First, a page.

Zoom out on both phones and you get a wide-angle photo. The P40 Pro’s wide-angle field of view is not as wide as the S20 Ultra’s, which you can see in the example photo here. The Samsung camera increases the saturation dramatically, amping up the blue sky and the green grass, and deepening the shadows at the same time. The P40 Pro goes for a more natural look that is more balanced.

It’s when you crop down that the differences really show up, just as in previous photos, but perhaps to an even greater degree. The church in the S20 Ultra’s photo lacks detail and does get a little pixelated around the windows. The church in the P40 Pro’s photo is pin-sharp. Even allowing for the difference in field-of-vision, the P40 Pro is in a class of its own, from the smooth blue sky to the detail on the cars in front of the church.

Winner: Huawei P40 Pro

50x zoom

This is the maximum zoom level for the P40 Pro, but the S20 Ultra can go even further to 100x zoom. This shot was taken standing in the same position as the wide-angle shot above, and is of a fixture on the church’s spire.

Neither “wins” as both are equally terrible, and photos no one would ever want to share or look at again. Interestingly, both are very similar in terms of detail, although the darker P40 Pro image holds slightly more atmosphere than the S20 Ultra’s.

There’s no winner here.

Winner: Draw

100x zoom

Samsung Galaxy S20 Ultra 100x Zoom Andy Boxall/Digital Trends

The Samsung Galaxy S20 Ultra can take photos at 100x zoom, while the P40 Pro cannot. The question then becomes, is it a feature you would want, and is it a reason to choose the Galaxy S20 Ultra? The answer to these questions is no. Definitely no. The photo above is of the same church fixture seen in the 50x zoom pictures. It’s awful. Let’s move on.

Wide-angle to full zoom

This test shows photos taken at wide-angle, standard, 5x, 10x, 50x, and in the case of the Galaxy S20 Ultra, 100x zoom.

Let’s take a look at the P40 Pro’s collection. While broadly similar to the S20 Ultra’s, the colors are all more natural and, as has been demonstrated in the photos above, there is much more detail up to 5x. At 10x and 50x, there are fewer differences.

Taken as a whole, the S20 Ultra’s photos are instantly shareable up to 10x zoom, and the standard camera takes bright, dynamic, and colorful photos. I also like the consistency of colors and dynamic range between all the photos. And there isn’t the dramatic alteration in tone between wide-angle and standard as you see on the P40 Pro. The decision on which is “better” will be somewhat subjective, however, I’d prefer to have the P40 Pro in my pocket, based on the additional detail captured by the camera.

Winner: Huawei P40 Pro

Aperture mode vs. Live Focus

These two modes produce a fake bokeh blurred background effect, and can be used to isolate things and people in a shot. The Huawei phone also has a separate Portrait mode for taking similar shots of people specifically. Both of these photos are great, with the camera recognizing the glass and not blurring anything inside. It also neatly isolates it from the white background.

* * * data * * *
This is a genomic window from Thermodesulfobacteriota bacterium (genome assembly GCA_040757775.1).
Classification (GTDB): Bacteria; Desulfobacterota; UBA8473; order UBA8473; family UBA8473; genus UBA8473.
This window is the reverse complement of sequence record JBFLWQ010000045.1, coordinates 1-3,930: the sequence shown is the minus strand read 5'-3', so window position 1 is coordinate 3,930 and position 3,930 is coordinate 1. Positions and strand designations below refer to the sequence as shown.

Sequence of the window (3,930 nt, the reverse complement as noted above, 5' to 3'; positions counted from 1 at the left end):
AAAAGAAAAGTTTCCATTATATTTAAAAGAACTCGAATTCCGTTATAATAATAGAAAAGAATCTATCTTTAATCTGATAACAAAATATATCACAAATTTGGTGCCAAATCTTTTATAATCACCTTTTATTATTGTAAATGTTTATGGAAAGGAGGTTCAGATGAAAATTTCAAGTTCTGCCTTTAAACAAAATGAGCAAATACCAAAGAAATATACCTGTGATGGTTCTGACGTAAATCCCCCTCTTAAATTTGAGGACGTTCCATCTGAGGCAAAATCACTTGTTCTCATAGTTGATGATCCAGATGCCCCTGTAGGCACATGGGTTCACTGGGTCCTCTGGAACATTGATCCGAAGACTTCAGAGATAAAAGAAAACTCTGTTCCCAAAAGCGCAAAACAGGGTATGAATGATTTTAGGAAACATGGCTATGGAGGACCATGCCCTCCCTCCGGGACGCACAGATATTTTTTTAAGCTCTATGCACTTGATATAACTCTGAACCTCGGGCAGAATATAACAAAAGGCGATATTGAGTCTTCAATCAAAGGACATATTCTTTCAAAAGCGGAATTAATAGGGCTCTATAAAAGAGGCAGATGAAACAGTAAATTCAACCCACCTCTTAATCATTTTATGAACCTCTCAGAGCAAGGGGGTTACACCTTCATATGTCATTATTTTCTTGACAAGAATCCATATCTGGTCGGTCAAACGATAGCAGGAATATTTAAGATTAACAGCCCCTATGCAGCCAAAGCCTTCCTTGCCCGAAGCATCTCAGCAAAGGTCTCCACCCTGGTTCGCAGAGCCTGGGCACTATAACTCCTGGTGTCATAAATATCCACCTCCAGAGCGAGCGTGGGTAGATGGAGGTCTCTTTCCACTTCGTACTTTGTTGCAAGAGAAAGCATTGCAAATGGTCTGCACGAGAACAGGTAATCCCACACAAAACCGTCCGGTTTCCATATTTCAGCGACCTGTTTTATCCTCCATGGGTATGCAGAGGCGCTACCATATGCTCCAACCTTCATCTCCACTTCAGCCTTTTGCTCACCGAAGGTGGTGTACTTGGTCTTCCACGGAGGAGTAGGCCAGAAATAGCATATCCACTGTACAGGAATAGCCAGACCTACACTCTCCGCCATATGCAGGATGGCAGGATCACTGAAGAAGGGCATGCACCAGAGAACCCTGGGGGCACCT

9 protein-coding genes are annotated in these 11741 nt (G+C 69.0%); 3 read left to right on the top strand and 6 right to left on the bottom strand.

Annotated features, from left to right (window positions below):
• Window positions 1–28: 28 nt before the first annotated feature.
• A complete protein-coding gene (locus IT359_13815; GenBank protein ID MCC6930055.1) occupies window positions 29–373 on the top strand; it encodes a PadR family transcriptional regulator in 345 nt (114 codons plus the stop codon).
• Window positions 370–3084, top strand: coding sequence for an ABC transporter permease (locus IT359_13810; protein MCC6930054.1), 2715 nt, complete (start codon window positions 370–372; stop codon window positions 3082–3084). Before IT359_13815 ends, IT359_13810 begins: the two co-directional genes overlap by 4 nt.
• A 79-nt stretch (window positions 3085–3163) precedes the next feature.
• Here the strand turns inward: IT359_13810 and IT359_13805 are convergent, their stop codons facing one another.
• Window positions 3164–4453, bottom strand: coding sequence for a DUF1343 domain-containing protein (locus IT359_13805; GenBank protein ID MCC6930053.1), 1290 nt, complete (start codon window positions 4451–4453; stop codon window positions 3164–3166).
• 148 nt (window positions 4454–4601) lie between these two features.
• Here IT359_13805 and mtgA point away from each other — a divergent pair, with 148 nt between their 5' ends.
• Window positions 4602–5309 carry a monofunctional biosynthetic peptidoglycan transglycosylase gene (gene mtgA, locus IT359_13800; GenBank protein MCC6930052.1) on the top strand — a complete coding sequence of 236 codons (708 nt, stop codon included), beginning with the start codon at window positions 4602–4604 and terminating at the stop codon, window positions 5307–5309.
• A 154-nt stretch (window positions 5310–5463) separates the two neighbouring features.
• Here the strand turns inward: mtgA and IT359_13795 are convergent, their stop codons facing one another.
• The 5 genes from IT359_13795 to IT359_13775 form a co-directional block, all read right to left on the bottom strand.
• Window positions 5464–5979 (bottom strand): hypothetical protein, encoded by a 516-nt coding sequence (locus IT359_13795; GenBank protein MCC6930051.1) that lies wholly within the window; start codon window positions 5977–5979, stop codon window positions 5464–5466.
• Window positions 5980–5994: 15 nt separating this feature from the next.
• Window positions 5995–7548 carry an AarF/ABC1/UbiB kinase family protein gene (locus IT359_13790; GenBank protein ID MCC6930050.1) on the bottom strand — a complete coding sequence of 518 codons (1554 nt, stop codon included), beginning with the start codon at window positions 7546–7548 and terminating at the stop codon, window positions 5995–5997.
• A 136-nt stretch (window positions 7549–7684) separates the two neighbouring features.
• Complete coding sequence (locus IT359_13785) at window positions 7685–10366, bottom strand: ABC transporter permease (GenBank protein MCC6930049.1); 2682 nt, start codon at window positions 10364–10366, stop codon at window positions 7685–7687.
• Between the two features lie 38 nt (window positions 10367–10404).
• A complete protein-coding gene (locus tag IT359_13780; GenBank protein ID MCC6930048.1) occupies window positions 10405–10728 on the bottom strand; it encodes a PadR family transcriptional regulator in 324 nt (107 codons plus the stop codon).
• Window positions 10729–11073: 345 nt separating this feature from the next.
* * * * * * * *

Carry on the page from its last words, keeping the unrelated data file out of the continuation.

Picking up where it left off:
It’s very close, but the edge detection in the P40 Pro photo is just that little bit more defined, and the definition of the hairs on the leaves is a tiny bit sharper, The win has to go to the Huawei phone, however, I’d be happy to share either of these images.

Winner: Huawei P40 Pro

Low light indoors

These two shots were taken indoors at 9:15 p.m., without any lights on, and only ambient light coming through the window. The results are very different and there is a clear winner.

The P40 Pro’s brighter, lighter shot has masses of detail compared to the slightly noisy S20 Ultra photo. Take a look at the Tokyo plaque on the front of the model, which is clear and sharp in the P40 Pro’s photo, and the difference in the red, white, and blue colors too, which are far more realistic in the Huawei photo.

Both cameras require Night mode to be activated separately in the app menu, and each image here was captured with a 5-to-7-second exposure, handheld. Huawei’s software and A.I. prowess shines through.

Winner: Huawei P40 Pro


There are eight scored categories here. The Huawei P40 Pro took the win in six of them, and the other two were draws.

Despite this, it hasn’t utterly dominated the S20 Ultra, as most categories were very close. Examining the images shows just how much more detail is captured by the P40 Pro’s camera. The higher saturation levels and harsher treatment of shadows in the S20 Ultra’s photos has worked against it here, as it loses out to the P40 Pro’s more delicate, balanced touch.

Andy Boxall/Digital Trends

At the beginning of this comparison, we asked if the P40 Pro would stay at the top of the heap when it came to zoom cameras on a smartphone, and the answer is absolutely yes. However, it’s also clear that anything over a 10x hybrid zoom is a gimmick, and not a mode anyone will use to seriously take photos to share or look at again. This is applicable to the P40 Pro’s 50x zoom and the Galaxy S20 Ultra’s 100x zoom.

Does all this mean you should buy the P40 Pro over the Galaxy S20 Ultra? There are numerous other major considerations to take into account before making that decision, and we urge you to take a look at our in-depth complete reviews of each before opening up your wallet, bt judged solely on the camera, the P40 Pro is the one to choose.

Editors' Recommendations

Andy Boxall
Andy is a Senior Writer at Digital Trends, where he concentrates on mobile technology, a subject he has written about for…